Microsoft-Novell Deal: Has It Divided The Linux Community?

Initially announced on news conference Nov. 2, the deal called for Microsoft, long seen as an enemy by many Linux advocates, to start working hand-in-hand with Novell, producer of the SuSE Linux operating system, in areas that included licensing, support, and joint research and development around Windows/Linux interoperability.

Also under the agreement, the two software makers inked a software patents covenant stating that Microsoft won't be able to sue Novell's customers for any potential infringements of Microsoft's patents, and Novell won't be able to sue Microsoft's customers for potential infringements on Microsoft's patents.

Meanwhile, hundreds of millions of dollars will change hands between Microsoft and Novell over the next three years for software licensing and patent protection, with a net balance of $118 million going to Novell.

The deal does have supporters among industry analysts, ISVs, and VARs, who foresee benefits to Novell and to the advance of Linux in the enterprise. "Novell needs to look at its opportunity to gain Linux customers from highly Microsoft-loyal accounts. And when you consider the money, there'll be a lot of it going into Novell's coffers," says Raven Zachary, an analyst with The 451 Group.

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Recognition by Microsoft lends more credibility to Novell as a second major Linux distributor (behind industry leader Red Hat Software), according to Adam Braunstein, an analyst at the Robert Frances Group. "No enterprise customer wants to get locked into a single distribution," Braunstein says.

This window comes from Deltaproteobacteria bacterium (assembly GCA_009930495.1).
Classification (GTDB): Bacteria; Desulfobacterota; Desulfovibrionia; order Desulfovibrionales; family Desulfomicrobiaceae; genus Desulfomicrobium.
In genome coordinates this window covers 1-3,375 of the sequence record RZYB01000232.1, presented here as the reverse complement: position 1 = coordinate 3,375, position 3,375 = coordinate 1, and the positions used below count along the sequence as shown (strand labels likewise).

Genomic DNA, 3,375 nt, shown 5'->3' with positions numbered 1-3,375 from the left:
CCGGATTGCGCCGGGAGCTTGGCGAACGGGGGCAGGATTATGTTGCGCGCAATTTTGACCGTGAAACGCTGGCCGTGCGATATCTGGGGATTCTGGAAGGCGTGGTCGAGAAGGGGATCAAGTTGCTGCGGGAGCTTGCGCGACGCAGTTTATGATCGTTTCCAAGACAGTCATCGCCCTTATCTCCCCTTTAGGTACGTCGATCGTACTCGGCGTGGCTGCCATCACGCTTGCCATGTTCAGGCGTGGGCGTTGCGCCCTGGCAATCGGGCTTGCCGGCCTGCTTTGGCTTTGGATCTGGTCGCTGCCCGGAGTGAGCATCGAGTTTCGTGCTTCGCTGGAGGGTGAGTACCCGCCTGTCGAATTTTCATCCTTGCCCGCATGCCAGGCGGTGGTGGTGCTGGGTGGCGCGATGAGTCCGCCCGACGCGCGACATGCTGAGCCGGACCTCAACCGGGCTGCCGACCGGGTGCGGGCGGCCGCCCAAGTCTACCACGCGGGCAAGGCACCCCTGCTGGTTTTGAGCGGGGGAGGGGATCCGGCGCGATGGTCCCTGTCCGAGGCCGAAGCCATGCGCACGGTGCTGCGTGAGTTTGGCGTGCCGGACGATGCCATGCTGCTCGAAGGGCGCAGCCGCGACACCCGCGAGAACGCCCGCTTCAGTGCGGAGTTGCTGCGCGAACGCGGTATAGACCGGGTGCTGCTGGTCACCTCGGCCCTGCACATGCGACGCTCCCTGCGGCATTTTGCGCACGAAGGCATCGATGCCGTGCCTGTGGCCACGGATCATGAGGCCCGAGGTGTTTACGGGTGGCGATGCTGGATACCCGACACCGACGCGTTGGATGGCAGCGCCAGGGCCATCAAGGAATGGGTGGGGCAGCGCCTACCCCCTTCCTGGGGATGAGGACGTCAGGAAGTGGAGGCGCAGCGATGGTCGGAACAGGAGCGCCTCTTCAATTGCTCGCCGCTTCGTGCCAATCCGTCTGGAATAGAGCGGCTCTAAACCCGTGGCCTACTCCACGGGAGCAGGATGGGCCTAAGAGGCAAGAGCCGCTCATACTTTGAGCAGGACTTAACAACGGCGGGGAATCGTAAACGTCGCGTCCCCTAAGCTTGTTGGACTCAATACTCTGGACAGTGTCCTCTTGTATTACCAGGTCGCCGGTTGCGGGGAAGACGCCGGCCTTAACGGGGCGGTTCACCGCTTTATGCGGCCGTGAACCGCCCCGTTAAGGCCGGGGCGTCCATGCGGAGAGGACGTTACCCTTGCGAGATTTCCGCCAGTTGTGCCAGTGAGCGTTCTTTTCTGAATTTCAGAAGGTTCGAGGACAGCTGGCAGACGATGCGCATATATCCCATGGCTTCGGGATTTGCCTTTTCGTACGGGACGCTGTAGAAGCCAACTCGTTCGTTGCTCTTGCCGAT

The Linux Community Reacts
But what about the developers who create the actual Linux code and who form the heart of what's known as the open source community? How will they be affected? As the calendar turns the corner into 2007, is this community of ISV and corporate developers, already split into hundreds of different distributions, only becoming more divided? Or conversely, is this community growing even more unified through joint opposition to the deal?

So far, the answer seems to be yes on both counts. By and large, Linux developers see the deal as an unwelcome intrusion by Microsoft, a huge and unabashedly proprietary vendor, into the open source world, where software development is highly collaborative, a lot of code is available free of charge, and vendor business models are frequently based more on service contracts than on software licensing.

Linux organizations that sounded disapproval for the Microsoft/Novell plan range from Red Hat to smaller Linux distributors such as Linspire and Mandriva, and open source projects such as Samba, a group that includes even some Novell employees.

"I obviously can't speak for the entire community, but I see more banding together [against Microsoft] than divisiveness," said Nicholas Petreley, a professional open source consultant, author, and editor, and the creator of

But beyond shared distaste for Microsoft's perceived intrusion, reactions within the Linux community vary, from a cautious watchfulness to a conviction that the deal represents an intentional ploy by Microsoft to destroy the open source movement by pitting one Linux distributor — namely, Novell — against the rest of the Linux community. "[It] is clearly true [that] the agreement sets SuSE apart from the rest of the crowd. The Microsoft message here is clear. 'I can pick and choose among the players and bribe whomever I want,' " contends Francois Banchilhon, CEO of the French-based Mandriva. Going Against The GPL?